I like to believe I define my identity through what I say and do. At best, this is partly true since, in moments both big and small, forces I neither understand nor control exert their influences on me. Exhibit A: the trivial matter that confronted me around dawn Monday.
As happens some workday mornings, I had to run to catch a bus. I made it, and the bus turned out to be late. That gave me a few minutes to grimace to myself about Murphy's Law. It also meant while pacing around the bus stop, which abuts a gas station. I started noticing trash on the ground: an empty bottle of Powerade, an open milk pint, empty wrappers from Hostess products.
Enter: my conscience. See, I've trained it this school year to prompt me to pick up and throw away trash, especially on the walk into school from the closest stop where I exit the bus. How did I train it? Through repetition, stooping to pick up detritus rather than passing it by has apparently created a persistent habit.
And that habit was now speaking up. "You can't leave that garbage there," it nagged.
"Why not?" I imagined my ego protesting. "I'm not responsible for every piece of trash I meet."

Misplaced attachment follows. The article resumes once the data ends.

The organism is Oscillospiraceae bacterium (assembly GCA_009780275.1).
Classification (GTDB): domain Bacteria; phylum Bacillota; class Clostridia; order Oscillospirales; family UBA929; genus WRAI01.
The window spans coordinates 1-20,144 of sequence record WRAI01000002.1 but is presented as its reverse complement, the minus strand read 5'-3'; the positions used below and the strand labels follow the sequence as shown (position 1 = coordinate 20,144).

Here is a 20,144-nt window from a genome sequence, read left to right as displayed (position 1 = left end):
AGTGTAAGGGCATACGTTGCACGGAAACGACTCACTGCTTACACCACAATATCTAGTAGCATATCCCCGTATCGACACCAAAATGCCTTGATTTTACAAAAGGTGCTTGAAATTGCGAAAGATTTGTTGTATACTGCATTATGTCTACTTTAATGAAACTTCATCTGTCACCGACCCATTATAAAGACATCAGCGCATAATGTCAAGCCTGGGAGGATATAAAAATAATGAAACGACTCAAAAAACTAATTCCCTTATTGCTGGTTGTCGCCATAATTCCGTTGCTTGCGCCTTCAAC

"Why shouldn't you be?" parried my conscience.
"Not my appointed rounds," I said. "I don't usually use this stop. Besides there's no trash can. What do you expect me to do -- put that crap in my bag to carry until I reach the bin at school?"
And then I saw, through the darkness, across the street on the corner, a large trash-bin shadow, recognizable as a newly installed unit with spaces for recycling, compost, and landfill rubbish.
"The bus is coming any moment," I offered lamely. But it wasn't.
My last rationalizations drifted away with the sigh I expelled. I scooped up the wrappers, the plastic bottle, and the carton (pouring out some liquid and pointlessly rattling a frozen milk chunk that refused to shake out) and scampered across the street -- a good Samaritan jay-walker -- to deposit each item in its respective receptacle. Compulsion may never have felt so good.